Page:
Sunday, 24 May 2015

Day 202 - Resplendent Red Breasted Geese

Red Breasted Goose (Branta ruficollis)
Hi all today's Day 202 and you may know that I like to go to Washington  Wetland Centre run by the Wildfowl & Wetland  Trust. This is understandable as it's such as good reserve and it's also for a good cause which is partly to look after endangered species. An example of a type of bird that occurs quite a lot there is geese. Today's post is all about one of these geese which we don't often get here wild as far as I can tell. The Red Breasted Goose!

So, here are the facts:
  • They are a threatened species and they are listed on the IUCN (International Union for Conservation for Nature) as endangered.
  • This is because in 2000 there were around 90,000 of them but over the next few years numbers crashed by around half.
In a little group
  • Possibly this is because they come into conflict with farmers, as they eat their crops and are disturbed by hunters after White Fronted Geese. In some places they are hunted too and hunting tourism is increasing which won't help their number!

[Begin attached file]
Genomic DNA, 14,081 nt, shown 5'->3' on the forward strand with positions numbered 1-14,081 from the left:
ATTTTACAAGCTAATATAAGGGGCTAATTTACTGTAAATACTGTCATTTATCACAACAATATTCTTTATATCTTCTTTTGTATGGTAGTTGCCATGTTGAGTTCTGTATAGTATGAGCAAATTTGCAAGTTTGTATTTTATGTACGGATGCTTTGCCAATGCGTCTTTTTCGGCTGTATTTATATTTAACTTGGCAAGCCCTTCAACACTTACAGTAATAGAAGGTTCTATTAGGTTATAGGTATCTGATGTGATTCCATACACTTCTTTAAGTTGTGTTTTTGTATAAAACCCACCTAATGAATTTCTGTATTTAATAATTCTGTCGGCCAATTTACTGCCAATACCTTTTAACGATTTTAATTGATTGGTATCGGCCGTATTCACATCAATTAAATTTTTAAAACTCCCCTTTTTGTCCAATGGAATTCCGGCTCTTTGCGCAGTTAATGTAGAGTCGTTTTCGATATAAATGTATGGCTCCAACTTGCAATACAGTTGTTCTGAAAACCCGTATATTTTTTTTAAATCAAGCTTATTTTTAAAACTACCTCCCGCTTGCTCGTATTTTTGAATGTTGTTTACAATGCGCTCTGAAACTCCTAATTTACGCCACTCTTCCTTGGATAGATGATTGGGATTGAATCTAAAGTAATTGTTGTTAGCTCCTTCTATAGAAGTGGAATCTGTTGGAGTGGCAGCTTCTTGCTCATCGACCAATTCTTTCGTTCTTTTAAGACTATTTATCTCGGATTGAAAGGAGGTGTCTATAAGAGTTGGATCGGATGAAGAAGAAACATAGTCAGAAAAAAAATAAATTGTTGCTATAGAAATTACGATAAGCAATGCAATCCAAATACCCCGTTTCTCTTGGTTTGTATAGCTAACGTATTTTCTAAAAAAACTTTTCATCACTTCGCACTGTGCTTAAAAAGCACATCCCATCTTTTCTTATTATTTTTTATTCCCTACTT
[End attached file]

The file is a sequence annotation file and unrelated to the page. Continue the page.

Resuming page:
• Because of this, a campaign called 'Safe Ground for Redbreasts' was started. This is a project funded by the EU which cost 3 million Euros. This is working in Bulgaria where around 90% of the global population winters. They are satellite tagging the geese to understand them better.
  • They go to Artic Russia to breed mainly on the Taimyr, Gydan and Yamal peninsulas. 
  • When migrating they don't fly in a V formation like most geese, instead they fly in a big dense flock.
  • They are a very colourful, pretty goose and are also Europe's smallest goose at only 53-56cm tall.
  • Their diet is plant based and they eat grass, winter wheat, maize, barley etc.
And another little group
  • Despite being small they live quite a long time, up to 15 years in the wild and 25 years in captivity.
  • As they are small they are sometimes prey for foxes and other predators. So they cleverly nest near birds like Peregrine Falcon, Rough Legged Buzzards and Snowy owls as these provide protection from predators.
  • They have good breeding seasons when Lemming numbers are high as predators are well fed then and don't eat as many geese!
Well, this little bird is lovely and I hope it has a few good breeding years to help it out. If you want to find out more try these sites:

Hope you enjoyed,


1 comment:

  1. Beautiful geese, their plumage is beautiful! Lovely photos as always Zach. - Tasha